Making the Case: Should Emory Jones Start at QB for Florida in 2020?
Emory Jones, the former four-star recruit from LaGrange, Georgia has been waiting for his turn the past two years since he enrolled at Florida and has shown flashes of excellence in his minimal time on the field.
Patience has been practiced by Jones and he is well aware of Dan Mullen's plan to put him in the best position, both for him and the team.
After the 36-28 victory in the Orange Bowl, Jones discussed his season in review with GatorMaven, stating: "The main thing I’d say I’ve learned is just, I just know I’m ready."
Jones' potential is through the roof and what he can bring to Mullen's offense is something we haven't seen at Florida in a while. With what little time he has gotten, Jones has made the most of it, especially in the run game.
In 2019, Jones rushed for 256 yards on 42 attempts, which was good enough to finish as the third highest rusher on the team, only following running backs Lamical Perine and Dameon Pierce. Jones' mid 4.6 speed is hard to stop, especially with his ability to make defenders miss. Jones also rushed for four touchdowns, averaging 6.1 yards a carry.
Through the air, Jones finished his redshirt freshman season by completing 25 of his 38 passes (65.8%) for 267 yards, three touchdowns, and zero interceptions.
The 6-2, 199-pound quarterback from LaGrange, Georgia has been working in the shadows since he arrived in Gainesville, spending many late nights in the indoor practice facility and meeting with QB groups, such as the newly created Black Quarterback Summit, which meets in Atlanta. He's notably been taking processing advice from Houston Texans QB and two-time Heisman nominee Deshaun Watson.
This entire system is catered to a dual-threat quarterback, and it's no secret that Mullen would prefer someone who can do it all behind the center - hence why Feleipe Franks maintained the starting job, while Kyle Trask was inarguably an upgrade as a passer.
At the same time, Trask plays with a smart arm and can most of the throws he is asked to make. Jones hasn't gotten the same chance to make all those throws but has capitalized when tasked with doing so.
In my full analysis of both quarterbacks, some responded that Trask played better competition, which is true. However, only 35 of Jones' 130 snaps came against non-P5 opponents (Towson and UT-Martin).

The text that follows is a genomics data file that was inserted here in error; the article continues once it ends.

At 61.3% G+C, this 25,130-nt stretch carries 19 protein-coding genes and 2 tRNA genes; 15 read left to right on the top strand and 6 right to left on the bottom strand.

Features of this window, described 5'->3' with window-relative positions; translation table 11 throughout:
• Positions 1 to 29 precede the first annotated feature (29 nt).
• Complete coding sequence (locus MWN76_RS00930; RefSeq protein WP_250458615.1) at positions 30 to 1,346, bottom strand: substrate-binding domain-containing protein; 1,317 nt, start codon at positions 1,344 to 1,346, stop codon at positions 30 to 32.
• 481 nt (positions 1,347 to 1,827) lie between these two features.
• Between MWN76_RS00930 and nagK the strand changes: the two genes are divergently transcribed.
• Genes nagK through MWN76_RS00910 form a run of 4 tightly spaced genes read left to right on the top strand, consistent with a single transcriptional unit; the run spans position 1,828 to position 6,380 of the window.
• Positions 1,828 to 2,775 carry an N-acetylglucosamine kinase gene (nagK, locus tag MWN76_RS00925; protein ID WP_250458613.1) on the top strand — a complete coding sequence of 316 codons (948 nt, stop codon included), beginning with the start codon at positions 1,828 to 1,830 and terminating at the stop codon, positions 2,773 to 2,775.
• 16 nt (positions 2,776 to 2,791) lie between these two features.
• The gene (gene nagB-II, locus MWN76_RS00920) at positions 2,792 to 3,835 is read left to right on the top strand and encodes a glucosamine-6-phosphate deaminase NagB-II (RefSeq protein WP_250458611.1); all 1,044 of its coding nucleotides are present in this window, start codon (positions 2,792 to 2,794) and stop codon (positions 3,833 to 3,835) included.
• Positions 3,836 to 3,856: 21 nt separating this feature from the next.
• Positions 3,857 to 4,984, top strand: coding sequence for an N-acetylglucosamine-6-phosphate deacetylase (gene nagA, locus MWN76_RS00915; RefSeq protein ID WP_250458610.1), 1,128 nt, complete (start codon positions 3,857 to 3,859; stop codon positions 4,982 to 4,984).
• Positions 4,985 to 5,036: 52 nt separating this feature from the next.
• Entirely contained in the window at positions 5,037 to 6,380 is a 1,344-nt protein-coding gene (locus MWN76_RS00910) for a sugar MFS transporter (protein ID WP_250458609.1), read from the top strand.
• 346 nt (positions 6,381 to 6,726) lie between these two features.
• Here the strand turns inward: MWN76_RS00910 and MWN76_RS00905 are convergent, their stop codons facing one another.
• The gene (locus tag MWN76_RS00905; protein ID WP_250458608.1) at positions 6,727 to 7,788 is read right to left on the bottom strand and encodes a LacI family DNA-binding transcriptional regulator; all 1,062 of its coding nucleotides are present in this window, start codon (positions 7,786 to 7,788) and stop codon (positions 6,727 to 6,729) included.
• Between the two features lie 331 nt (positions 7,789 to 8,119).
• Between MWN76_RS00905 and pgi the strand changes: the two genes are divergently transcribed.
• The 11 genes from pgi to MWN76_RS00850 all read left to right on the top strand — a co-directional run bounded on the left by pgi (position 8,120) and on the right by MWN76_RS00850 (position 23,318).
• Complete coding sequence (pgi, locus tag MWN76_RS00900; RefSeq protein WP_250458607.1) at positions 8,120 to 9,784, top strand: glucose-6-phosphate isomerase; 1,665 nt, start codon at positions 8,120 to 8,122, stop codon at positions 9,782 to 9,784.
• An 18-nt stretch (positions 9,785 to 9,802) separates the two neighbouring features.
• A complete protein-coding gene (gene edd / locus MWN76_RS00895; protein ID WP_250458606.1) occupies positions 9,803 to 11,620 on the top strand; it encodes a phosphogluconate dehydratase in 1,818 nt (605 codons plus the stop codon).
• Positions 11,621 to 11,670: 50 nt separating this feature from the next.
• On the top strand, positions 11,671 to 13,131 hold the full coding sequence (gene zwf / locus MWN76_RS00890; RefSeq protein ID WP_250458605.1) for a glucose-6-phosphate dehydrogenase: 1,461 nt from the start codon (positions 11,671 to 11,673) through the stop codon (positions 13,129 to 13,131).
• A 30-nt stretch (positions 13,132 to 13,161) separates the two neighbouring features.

Jones had 21 snaps in the victory over Tennessee, which he finished 4-6 (66.7%) for 20 passing yards and 5 rushing yards on one attempt. The Georgia native had reps in Florida's biggest games this season aside from Georgia, where he only took one snap, rushing for two yards.
Jones accumulated 15 snaps in the Auburn game as he filled in for Trask, when he went down with a knee injury. The following week, Jones took 12 snaps against the national champion LSU Tigers, which he threw an unconventional touchdown to Perine on a crucial fourth and goal.
The rising redshirt sophomore took 14 snaps against the Missouri Tigers on the road, only throwing one pass which was a 48-yard completion to Kadarius Toney. Jones ran for 39 yards on six carries but didn't score against the Tigers.
To finish off the regular season, Jones ended with arguably his best game yet against Florida State, finishing 5-6 (83.3%), throwing for 47 yards and a touchdown. On the ground, Jones added 33 more yards while he averaged 4.7 yards a carry.
Jones didn't attempt a pass in the Orange Bowl in his five snaps, but his presence was felt in the run game, rushing for 32 yards on only four attempts.
Jones brings a new dynamic to the Florida offense and has all the tools around him to be successful. We have seen the infusion of dual-threat quarterbacks throughout college football and even the NFL, a concept that Dan Mullen pushed into the spotlight when he coached Tim Tebow over a decade ago.
Just look at the quarterbacks in College Football Playoff and you'll find the likes of Justin Fields, Trevor Lawrence, Jalen Hurts and Joe Burrow. I'd consider three of these quarterbacks to be dual threats, being Hurts, Fields, and Lawrence.
However, Burrow has the ability to escape the pocket and make plays using his feet as well. Florida fans are more than aware of this as Burrow extended multiple drives against the Gators due to his scrambling ability.
Burrow made play after play escaping from the pocket and launching the ball deep down the field, as he was mobile enough to get out and scramble to make a play. The Heisman winner also took advantage of the lack of linebackers that Clemson played against him, scrambling for 58 yards in the National Championship game, including a 29-yard backbreaker.
Anyway, back to the other three. Each of them ran for over 480 yards this past season, Hurts coming in at 1,298, Lawrence at 563, and Fields at 484, and remember, sacks count against this statistic.
Each of these three broke runs for more than 50 yards, Lawrence's being the most notable as his 67-yard scramble was the play that turned around the national semifinal. Ohio State didn't respect Lawrence's ability to run and it cost them their season.
Hurts is the most notable dual-threat quarterback of the playoff teams, as he accumulated 1,298 rushing yards on top of his 3,851 passing yards. Sure, he played in the Big 12, but still, those numbers are nothing to scoff at. Hurts had five games in which he ran for over 100 yards, four which came against P5 opponents (the last was against Houston). Hurts played lights out in Lincoln Riley's run-pass-option-happy offense and Hurts made the most of the system.